# User Manual

SymbolicUtils is an practical symbolic programming utility written in Julia. It lets you create, rewrite and simplify symbolic expressions.

The main features are:

• Fast expressions

• A combinator library for making rewriters.

• Type promotion:

• Symbols (`Sym`s) carry type information. (read more)

• Compound expressions composed of `Sym`s propagate type information. (read more)

• Set of simplification rules. These can be remixed and extended for special purposes.

## `Sym`s

First, let's use the `@syms` macro to create a few symbols.

``````using SymbolicUtils

@syms w z α::Real β::Real``````
``(w, z, α, β)``

Type annotations are optional when creating symbols. Here `α`, `β` behave like Real numbers. `w` and `z` behave like `Number`, which is the default. You can use the `symtype` function to find the type of a symbol.

``````using SymbolicUtils: symtype

symtype(w), symtype(z),  symtype(α), symtype(β)``````
``(Number, Number, Real, Real)``

Note however that they are not subtypes of these types!

``````@show w isa Number
@show α isa Real``````
``````w isa Number = false
α isa Real = false
``````

(see this post for why they are all not just subtypes of `Number`)

You can do basic arithmetic on symbols to get symbolic expressions:

``````expr1 = α*sin(w)^2 +  β*cos(z)^2
expr2 = α*cos(z)^2 +  β*sin(w)^2

expr1 + expr2``````
``α*(sin(w)^2) + α*(cos(z)^2) + β*(sin(w)^2) + β*(cos(z)^2)``

Function-like symbols

Symbols can be defined to behave like functions. Both the input and output types for the function can be specified. Any application to that function will only admit either values of those types or symbols of the same `symtype`.

``````using SymbolicUtils
@syms f(x) g(x::Real, y::Real)::Real

f(z) + g(1, α) + sin(w)``````
``sin(w) + f(z) + g(1, α)``
``g(1, z)``
``````Argument to g(::Real, ::Real)::Real at position 2 must be of symbolic type Real
``````

This does not work since `z` is a `Number`, not a `Real`.

``g(2//5, g(1, β))``
``g(2//5, g(1, β))``

This works because `g` "returns" a `Real`.

## Expression interface

Symbolic expressions are of type `Term{T}`, `Add{T}`, `Mul{T}` or `Pow{T}` and denote some function call where one or more arguments are themselves such expressions or `Sym`s.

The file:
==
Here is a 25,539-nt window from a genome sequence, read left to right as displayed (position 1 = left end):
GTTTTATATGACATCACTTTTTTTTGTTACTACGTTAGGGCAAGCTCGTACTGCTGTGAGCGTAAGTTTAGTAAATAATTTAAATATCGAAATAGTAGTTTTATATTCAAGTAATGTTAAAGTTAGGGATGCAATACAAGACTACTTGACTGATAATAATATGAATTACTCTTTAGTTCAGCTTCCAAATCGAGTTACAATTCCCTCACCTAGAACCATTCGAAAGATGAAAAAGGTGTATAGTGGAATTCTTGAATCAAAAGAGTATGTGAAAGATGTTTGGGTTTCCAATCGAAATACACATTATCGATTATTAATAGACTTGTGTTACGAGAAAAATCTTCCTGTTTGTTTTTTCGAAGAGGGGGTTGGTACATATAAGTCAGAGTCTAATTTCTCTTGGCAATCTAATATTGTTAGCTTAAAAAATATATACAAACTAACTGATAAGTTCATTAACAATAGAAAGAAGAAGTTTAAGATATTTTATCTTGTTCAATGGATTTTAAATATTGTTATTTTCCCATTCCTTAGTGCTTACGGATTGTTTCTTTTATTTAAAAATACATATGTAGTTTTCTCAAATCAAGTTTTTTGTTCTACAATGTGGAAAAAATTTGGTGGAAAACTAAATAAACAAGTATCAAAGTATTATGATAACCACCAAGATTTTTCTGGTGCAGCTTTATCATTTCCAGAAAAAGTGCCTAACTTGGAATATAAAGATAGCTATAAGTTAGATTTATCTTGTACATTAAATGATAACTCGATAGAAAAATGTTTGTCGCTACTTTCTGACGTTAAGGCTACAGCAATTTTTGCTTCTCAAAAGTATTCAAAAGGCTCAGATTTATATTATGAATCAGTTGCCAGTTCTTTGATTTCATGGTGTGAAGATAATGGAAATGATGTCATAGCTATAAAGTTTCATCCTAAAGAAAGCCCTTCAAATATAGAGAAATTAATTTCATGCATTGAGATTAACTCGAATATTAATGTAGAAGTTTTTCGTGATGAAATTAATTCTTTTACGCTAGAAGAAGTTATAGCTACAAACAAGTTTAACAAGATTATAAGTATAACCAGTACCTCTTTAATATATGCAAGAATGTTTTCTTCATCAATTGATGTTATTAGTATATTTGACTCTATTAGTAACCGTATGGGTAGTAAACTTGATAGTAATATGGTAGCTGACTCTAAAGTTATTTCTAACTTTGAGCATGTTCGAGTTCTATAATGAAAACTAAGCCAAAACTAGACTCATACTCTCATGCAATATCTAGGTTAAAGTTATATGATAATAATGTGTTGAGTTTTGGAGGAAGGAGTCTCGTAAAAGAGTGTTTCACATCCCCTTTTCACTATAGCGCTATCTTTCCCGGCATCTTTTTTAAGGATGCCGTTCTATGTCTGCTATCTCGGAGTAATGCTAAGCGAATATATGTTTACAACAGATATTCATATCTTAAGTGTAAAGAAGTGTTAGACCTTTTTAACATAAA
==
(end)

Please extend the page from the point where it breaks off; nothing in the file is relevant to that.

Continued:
All the expression types support the following:

• `istree(x)` – always returns `true` denoting, `x` is not a leaf node like Sym or a literal.

• `operation(x)` – the function being called

• `arguments(x)` – a vector of arguments

• `symtype(x)` – the "inferred" type (`T`)

See more on the interface here

## Rule-based rewriting

Rewrite rules match and transform an expression. A rule is written using either the `@rule` macro or the `@acrule` macro.

Here is a simple rewrite rule:

``````r1 = @rule ~x + ~x => 2 * (~x)

showraw(r1(sin(1+z) + sin(1+z)))``````
``nothing``

The `@rule` macro takes a pair of patterns – the matcher and the consequent (`@rule matcher => consequent`). If an expression matches the matcher pattern, it is rewritten to the consequent pattern. `@rule` returns a callable object that applies the rule to an expression.

`~x` in the example is what is a slot variable named `x`. In a matcher pattern, slot variables are placeholders that match exactly one expression. When used on the consequent side, they stand in for the matched expression. If a slot variable appears twice in a matcher pattern, all corresponding matches must be equal (as tested by `Base.isequal` function). Hence this rule says: if you see something added to itself, make it twice of that thing, and works as such.

If you try to apply this rule to an expression where the two summands are not equal, it will return `nothing` – this is the way a rule signifies failure to match.

``r1(sin(1+z) + sin(1+w)) === nothing``
``true``

If you want to match a variable number of subexpressions at once, you will need a segment variable. `~~xs` in the following example is a segment variable:

``````@syms x y z
@rule(+(~~xs) => ~~xs)(x + y + z)``````
``````3-element view(::Array{SymbolicUtils.Sym{Number},1}, 1:3) with eltype SymbolicUtils.Sym{Number}:
x
y
z``````

`~~xs` is a vector of subexpressions matched. You can use it to construct something more useful: